Options for hiding SQL Server code

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I am required to restrict the access to some users to view the definition of specific SQL Server database objects. I am aware of the WITH ENCRYPTION clause that is used to encrypt the code for objects like views, stored procedures and functions. It sort of fulfills my purpose and is easy to implement, but it does not cover all SQL Server objects.  In this tip we look at another option to restrict users from viewing the definition/code of any SQL Server object.


The WITH ENCRYPTION clause is used to encrypt the definition of SQL Server objects (views, stored procedures, functions ), so that no one may be able to view the definition/code of that specific object. Using the clause while creating an object is fairly easy, but there are some serious points and possible complications.

Before discussing the complications, let us go through the simple use of this clause for defining a view, stored procedure and UDF.

Creating encrypted view SP UDF

The above objects have been created and can be seen in SSMS and also can be verified from table sys.sysobjects. If you try to generate a CREATE or ALTER script for objects that were encrypted using the WITH ENCRYPTION option then you will get the following error, because this task involves viewing and using the object code.

Error while generating CREATE or ALTER

Also, if sp_helptext is used to view the definition of any object encrypted using the WITH ENCRYPTION clause then the following error will be generated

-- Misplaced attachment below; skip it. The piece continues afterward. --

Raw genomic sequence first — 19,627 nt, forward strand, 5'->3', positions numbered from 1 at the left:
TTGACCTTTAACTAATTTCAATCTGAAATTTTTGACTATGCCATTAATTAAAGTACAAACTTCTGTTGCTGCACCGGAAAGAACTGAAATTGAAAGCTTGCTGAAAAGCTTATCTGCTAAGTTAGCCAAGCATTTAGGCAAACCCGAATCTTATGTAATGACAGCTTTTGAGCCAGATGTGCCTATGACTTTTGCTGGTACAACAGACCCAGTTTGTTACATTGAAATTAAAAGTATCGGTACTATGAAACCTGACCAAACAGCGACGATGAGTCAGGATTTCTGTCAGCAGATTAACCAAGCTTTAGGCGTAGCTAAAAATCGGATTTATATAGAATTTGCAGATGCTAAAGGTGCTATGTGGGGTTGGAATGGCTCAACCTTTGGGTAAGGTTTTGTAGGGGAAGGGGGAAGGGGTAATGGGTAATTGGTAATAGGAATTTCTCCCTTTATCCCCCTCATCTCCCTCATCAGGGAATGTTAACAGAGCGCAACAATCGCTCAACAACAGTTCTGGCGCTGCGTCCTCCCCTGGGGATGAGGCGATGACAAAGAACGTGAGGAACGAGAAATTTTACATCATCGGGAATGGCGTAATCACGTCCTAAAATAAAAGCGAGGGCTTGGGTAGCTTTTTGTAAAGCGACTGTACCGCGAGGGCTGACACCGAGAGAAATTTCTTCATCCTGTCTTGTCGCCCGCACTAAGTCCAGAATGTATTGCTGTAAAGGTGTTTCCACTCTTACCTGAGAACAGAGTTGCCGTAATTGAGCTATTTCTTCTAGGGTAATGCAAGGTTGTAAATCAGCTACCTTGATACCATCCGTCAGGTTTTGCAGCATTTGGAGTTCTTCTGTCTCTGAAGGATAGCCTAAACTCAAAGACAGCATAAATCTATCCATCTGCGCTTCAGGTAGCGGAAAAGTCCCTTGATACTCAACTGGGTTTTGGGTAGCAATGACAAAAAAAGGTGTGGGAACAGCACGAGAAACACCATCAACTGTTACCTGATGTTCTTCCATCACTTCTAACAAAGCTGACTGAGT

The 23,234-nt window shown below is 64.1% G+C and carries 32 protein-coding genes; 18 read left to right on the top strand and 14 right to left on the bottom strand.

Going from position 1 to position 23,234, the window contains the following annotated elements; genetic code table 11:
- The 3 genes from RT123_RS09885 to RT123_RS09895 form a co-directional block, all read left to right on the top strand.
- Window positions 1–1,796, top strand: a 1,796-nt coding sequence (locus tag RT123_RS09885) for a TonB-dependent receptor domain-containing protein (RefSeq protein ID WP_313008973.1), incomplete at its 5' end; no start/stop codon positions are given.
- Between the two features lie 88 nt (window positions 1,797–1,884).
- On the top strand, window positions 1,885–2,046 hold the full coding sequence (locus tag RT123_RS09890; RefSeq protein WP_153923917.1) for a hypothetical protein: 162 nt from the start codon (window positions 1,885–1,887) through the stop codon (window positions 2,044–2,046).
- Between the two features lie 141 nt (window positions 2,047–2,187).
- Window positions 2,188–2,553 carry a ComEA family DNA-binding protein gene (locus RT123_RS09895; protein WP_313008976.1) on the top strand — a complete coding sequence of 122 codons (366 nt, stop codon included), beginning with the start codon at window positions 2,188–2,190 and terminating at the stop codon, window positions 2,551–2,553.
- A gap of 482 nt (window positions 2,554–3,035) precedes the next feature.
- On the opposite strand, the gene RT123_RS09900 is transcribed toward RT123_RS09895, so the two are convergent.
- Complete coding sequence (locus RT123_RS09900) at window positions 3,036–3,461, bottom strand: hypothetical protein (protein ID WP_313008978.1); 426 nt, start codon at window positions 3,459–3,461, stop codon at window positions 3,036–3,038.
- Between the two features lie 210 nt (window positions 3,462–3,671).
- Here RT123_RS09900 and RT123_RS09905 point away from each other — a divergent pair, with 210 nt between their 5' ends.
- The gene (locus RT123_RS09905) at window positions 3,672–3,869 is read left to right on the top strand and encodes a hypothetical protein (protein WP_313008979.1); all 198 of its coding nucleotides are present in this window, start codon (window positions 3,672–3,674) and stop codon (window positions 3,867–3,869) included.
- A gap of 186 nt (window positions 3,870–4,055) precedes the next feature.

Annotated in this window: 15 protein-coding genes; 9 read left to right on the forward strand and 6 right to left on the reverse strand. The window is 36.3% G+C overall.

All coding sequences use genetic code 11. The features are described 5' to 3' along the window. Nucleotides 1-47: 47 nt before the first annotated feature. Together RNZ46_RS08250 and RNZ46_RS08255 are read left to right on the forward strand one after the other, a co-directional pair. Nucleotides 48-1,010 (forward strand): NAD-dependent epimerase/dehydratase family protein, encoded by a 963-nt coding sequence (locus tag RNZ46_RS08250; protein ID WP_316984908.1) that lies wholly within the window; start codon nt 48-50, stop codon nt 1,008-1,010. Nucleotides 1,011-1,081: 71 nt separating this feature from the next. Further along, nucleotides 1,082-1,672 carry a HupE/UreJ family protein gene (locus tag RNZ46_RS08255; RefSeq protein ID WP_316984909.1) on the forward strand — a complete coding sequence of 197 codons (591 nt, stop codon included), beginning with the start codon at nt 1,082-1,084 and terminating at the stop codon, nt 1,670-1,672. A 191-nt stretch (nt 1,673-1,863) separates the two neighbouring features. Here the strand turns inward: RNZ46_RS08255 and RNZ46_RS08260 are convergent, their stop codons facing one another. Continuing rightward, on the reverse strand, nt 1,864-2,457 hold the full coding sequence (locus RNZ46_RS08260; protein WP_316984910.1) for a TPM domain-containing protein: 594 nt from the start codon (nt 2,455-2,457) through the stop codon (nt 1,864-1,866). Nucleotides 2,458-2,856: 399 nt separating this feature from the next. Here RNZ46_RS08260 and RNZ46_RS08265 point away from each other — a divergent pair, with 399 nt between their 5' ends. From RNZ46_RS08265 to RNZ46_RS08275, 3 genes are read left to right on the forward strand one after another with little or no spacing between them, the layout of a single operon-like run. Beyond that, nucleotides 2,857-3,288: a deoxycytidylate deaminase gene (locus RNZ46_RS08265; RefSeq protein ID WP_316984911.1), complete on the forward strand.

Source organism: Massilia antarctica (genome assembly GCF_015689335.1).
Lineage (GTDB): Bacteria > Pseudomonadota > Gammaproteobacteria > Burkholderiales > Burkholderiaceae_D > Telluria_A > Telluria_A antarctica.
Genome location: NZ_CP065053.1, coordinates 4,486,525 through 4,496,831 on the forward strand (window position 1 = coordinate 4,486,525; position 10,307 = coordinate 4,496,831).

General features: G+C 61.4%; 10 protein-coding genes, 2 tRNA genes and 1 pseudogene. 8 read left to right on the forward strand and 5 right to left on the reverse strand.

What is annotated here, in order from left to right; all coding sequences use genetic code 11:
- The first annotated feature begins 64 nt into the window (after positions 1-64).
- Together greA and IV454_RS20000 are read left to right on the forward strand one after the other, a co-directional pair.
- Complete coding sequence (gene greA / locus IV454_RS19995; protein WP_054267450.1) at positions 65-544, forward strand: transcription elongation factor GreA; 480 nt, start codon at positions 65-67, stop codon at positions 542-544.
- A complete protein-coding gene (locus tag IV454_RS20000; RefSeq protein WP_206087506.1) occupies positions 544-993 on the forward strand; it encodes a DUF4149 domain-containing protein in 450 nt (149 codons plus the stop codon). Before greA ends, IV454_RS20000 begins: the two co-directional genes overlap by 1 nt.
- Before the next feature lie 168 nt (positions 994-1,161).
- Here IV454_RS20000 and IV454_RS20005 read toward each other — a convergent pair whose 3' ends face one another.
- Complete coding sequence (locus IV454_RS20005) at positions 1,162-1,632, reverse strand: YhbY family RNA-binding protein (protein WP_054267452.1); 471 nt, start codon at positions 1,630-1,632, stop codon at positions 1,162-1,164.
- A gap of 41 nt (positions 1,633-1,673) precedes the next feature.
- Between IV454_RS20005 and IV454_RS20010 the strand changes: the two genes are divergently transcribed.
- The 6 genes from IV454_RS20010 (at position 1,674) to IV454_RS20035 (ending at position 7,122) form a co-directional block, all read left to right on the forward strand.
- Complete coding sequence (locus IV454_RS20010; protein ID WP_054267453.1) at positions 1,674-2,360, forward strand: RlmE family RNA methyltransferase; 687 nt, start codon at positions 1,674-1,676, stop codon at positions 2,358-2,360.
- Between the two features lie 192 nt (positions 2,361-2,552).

The text for object 'dbo.USP_RedProducts' is encrypted.

Although using the WITH ENCRYPTION option seems straight forward to hide the definition of any view, stored procedure or function there are two main problems with this option:

  1. The definition/code of object will not be available to anyone regardless of their permissions or access level. You can not customize the permissions for code/definition visibility.
  2. Once an object has been created on the server using the WITH ENCRYPTION option, there is no standard method provided to get the definition/code back out of the encrypted object. You will need to keep a copy of the code outside of SQL Server.

Keeping in mind the above mentioned complications, using the WITH ENCRYPTION option becomes risky. Code for these objects may be required at a later time for consultation or alteration. So it would be imperative to save the code in some other place where it can safely be accessed later.


Using WITH ENCRYPTION is not a recommended best practice to hide the definition/code of an object. Luckily, there is an alternative approach for SQL Server.

If it is required to hide the definition/code of any object from a user then standard permissions can be used for this purpose. This can be done by granting or revoking View Definition rights. 

If permission View Definition is denied for an object to any user then the user would not be able to view the object in SSMS or view its code through the system stored procedure sp_helptext.

The View Definition permission may also be used for other objects in SQL Server like tables, synonyms etc. View Definition permissions can be granted or denied using both T-SQL or SSMS

Script to deny VIEW DEFINITION permission
-- Syntax to use VIEW DEFINITION Permission
--To deny VIEW DEFINITION permission to User1 on HumanResources.vEmployee
USE AdventureWorks
DENY VIEW DEFINITION ON [HumanResources].[vEmployee] TO User1